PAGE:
Recent experience with Hurricane Katrina has highlighted the “soft underbelly” of hospital preparedness and emphasized the inseparable role that emergency management plays in the overall quality and safety of health care delivery. The emergency preparedness of this country is based on a robust health care delivery system. The public expects and is entitled to receive the highest quality evidence-based care within the most efficient delivery system possible. At times of crisis be it a disaster, natural or man made, or a major infectious disease, SARS or Pandemic, the already stressed health care system operating at the margins will be challenged to deliver this level of care without concerted planning and cooperation. Nurse executives must lead a cultural shift towards using evidence-based management and clinical practices (Williams 2006) in both quality improvement and emergency preparedness. Principal team players must include nurses, who are the essential back-bone of successful change efforts in hospitals (Savitz & Kaluzny, 2000). The extent to which nursing leaders, including middle managers, can be engaged in change management activities (Dopson & Fitzgerald, 2006) for emergency preparedness will be an important investment in successful design and implementation of targeted interventions. There is not good visibility for emergency preparedness commitment on the part of clinical staff in operational areas demonstrated, for example by most staff avoiding required drills failing to see the priority from their leaders. Health system leadership can change this by appropriately acknowledging and rewarding such efforts and modeling the commitment.

Opportunity for Learning Exchange

Development of meaningful working relationships and opportunities for learning exchanges between quality improvement and emergency preparedness initiatives could fundamentally enhance change management efforts within these separate functional areas in hospitals. There are differences in the degree to which initiatives in emergency preparedness are germane to quality improvement with respect to knowledge utilization (e.g., community collaboratives, data sharing, information technology solutions, measurement and feedback reporting to involved staff). This is because nurses can be involved in both quality improvement and emergency response in their role as caregivers and clinical managers. Consequently, it would be possible to link knowledge-based learning about how interventions are implemented (a.k.a., implementation science) so that advancements in our understanding are not confined to any single aspect of quality health care delivery, but are opportunities for cross-fertilization and synergy.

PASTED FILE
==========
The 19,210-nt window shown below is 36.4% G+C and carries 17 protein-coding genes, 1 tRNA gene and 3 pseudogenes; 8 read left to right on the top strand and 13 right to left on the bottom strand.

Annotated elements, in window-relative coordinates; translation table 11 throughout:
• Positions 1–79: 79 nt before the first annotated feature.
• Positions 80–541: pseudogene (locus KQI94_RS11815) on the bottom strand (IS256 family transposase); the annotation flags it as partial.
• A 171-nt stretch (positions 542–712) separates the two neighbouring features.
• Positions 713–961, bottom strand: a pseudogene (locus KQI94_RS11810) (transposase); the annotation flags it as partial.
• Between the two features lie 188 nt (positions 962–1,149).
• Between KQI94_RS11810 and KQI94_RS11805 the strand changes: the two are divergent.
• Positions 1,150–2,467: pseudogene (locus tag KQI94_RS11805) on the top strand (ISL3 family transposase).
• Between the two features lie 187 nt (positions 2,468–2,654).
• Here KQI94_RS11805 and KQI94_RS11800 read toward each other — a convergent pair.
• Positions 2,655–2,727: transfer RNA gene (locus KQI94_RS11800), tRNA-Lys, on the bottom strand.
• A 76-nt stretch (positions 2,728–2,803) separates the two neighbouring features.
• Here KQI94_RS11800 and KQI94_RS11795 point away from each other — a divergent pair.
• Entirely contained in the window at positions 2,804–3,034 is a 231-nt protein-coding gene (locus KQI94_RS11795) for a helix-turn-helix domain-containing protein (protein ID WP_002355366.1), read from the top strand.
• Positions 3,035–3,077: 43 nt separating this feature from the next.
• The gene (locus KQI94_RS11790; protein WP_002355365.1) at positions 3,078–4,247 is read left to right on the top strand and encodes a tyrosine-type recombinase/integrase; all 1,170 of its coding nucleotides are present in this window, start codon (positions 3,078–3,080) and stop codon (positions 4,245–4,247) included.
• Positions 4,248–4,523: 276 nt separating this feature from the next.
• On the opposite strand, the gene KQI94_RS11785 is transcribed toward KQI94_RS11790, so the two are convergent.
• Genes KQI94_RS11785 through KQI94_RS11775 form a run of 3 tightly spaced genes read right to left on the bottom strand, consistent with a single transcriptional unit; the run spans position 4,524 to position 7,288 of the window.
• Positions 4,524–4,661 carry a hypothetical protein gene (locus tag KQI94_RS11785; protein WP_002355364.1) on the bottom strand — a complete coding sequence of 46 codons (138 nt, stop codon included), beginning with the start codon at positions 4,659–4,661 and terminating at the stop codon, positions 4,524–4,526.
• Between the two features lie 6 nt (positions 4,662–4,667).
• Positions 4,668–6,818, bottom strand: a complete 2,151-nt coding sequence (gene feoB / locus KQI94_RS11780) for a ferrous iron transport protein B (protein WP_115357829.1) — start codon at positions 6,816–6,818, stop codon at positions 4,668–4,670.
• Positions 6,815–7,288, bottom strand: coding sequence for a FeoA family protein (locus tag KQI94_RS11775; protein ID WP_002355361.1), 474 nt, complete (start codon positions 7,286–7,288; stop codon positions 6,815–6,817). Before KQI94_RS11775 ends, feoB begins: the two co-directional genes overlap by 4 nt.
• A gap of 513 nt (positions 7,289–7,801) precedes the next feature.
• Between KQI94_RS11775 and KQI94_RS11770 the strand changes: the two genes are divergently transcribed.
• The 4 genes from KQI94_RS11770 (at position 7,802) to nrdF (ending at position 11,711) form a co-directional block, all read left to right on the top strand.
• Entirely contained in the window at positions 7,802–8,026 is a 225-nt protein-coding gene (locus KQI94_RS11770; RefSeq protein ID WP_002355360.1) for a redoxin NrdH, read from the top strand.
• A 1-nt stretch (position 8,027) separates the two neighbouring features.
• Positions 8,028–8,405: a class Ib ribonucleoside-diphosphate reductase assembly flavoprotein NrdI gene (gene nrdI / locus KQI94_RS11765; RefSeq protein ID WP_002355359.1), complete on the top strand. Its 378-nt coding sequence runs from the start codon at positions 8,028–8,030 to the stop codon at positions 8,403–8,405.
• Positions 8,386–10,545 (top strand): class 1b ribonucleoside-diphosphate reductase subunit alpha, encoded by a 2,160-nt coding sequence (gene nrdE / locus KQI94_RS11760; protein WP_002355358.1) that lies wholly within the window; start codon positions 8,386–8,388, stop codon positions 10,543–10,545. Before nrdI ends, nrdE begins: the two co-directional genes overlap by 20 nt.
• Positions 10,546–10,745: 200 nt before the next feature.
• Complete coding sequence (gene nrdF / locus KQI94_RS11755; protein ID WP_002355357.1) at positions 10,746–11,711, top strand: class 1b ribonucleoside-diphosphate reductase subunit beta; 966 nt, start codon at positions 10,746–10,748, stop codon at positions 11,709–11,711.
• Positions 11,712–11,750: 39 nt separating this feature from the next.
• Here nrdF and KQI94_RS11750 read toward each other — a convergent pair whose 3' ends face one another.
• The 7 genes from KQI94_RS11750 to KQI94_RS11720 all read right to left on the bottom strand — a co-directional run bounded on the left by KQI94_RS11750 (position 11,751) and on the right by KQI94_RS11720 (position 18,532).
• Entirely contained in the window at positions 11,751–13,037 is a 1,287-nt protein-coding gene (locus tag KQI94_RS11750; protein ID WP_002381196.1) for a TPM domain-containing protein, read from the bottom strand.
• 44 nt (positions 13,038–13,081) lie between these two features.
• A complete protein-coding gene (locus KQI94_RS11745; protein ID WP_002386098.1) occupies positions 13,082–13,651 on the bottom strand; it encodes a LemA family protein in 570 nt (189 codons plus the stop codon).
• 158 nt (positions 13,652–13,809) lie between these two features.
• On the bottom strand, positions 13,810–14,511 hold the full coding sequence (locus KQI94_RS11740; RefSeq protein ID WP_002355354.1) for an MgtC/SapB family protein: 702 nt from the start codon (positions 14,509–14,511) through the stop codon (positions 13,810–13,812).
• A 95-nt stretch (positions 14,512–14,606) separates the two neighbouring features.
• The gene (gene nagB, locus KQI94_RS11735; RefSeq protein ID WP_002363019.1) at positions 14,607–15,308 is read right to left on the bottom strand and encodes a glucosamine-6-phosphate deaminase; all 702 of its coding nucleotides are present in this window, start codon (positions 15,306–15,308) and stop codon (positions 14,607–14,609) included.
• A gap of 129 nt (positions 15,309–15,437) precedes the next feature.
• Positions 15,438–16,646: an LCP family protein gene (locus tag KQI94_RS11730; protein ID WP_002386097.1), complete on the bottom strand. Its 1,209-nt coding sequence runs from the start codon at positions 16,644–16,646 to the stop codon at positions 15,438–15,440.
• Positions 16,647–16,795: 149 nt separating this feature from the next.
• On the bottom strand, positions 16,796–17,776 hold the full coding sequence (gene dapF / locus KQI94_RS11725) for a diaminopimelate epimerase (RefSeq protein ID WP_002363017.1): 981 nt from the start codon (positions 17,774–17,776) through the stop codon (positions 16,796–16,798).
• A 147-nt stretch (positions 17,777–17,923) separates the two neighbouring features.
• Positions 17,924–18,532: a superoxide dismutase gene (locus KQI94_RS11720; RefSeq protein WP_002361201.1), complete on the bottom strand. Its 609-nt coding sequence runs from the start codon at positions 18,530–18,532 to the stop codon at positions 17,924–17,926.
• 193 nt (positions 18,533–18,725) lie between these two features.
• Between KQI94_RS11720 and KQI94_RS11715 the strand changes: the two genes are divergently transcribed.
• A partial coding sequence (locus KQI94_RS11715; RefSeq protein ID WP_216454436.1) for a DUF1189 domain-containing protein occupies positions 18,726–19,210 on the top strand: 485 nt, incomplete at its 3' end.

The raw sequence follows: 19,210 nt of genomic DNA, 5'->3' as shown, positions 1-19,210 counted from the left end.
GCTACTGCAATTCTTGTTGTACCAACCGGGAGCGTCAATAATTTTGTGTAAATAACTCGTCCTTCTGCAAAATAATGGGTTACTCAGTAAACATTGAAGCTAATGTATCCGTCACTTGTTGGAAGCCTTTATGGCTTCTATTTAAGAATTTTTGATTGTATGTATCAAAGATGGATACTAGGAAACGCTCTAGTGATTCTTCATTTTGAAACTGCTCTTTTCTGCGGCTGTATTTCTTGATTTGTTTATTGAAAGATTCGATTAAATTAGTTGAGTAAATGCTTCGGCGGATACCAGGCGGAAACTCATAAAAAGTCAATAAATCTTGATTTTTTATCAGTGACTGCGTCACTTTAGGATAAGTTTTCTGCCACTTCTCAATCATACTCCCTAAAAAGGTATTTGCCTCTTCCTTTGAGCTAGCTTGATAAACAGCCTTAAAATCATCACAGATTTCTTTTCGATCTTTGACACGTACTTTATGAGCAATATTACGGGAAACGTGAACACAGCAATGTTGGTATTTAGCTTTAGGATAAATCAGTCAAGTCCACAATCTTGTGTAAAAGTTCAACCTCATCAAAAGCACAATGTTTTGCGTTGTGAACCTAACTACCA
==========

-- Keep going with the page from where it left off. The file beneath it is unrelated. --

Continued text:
As stated by Mittman,4 implementation science focuses on a second level of research translation where one takes evidence-established benchmarks from limited settings (i.e., level 1 translation) to practice innovations, and more broadly to disseminate that knowledge. Implementation science (or second-level research translation) is an evolving, multidisciplinary area, and the terminology has not yet been consistently established. For example, Chapter 7 (“The Evidence for Evidence-Based Practice Implementation”) in this Handbook discusses “translation science” to describe the same concept. Despite the inconsistent terminology, researchers and practitioners are committed to implementing and disseminating promising practices.

Disseminating and Implementing Promising Practices

The difficulty of disseminating innovations is a persistent conundrum across settings and situations. There is limited ability to spread successful interventions across a single health care organization, let alone to unaffiliated organizations. The real challenge for health care implementation science is figuring out how to “flatten our world.”5 Opportunities for shared learning (Figure 1) could serve to accelerate the diffusion of innovation processes.6 By directly engaging nursing leadership, current organizational barriers that inhibit application and shared approaches that promote quality improvement3 and readiness for emergency response could be ameliorated, but integrating both tacit (i.e., personal experience) and explicit knowledge (e.g., evidence) can be difficult to achieve.7 The challenge to nursing will be translating quality improvement research into practice to address both functional roles—quality and preparedness.

Figure 1

Figure 1

Shared Learning

The notion of an implementation deficit between what is planned versus achieved and the challenge of effectively translating research into practice has a long-standing literature base, primarily in organizational studies and public policy analysis.6,8,9 In terms of nursing, the research has been inconclusive even about the evidence for specific interventions.10 A generalized conceptual model of translational implementation, based on Rogers’s seminal work,6 has been incorporated into numerous change management efforts such as the RE-AIM11,12 (Figure 2).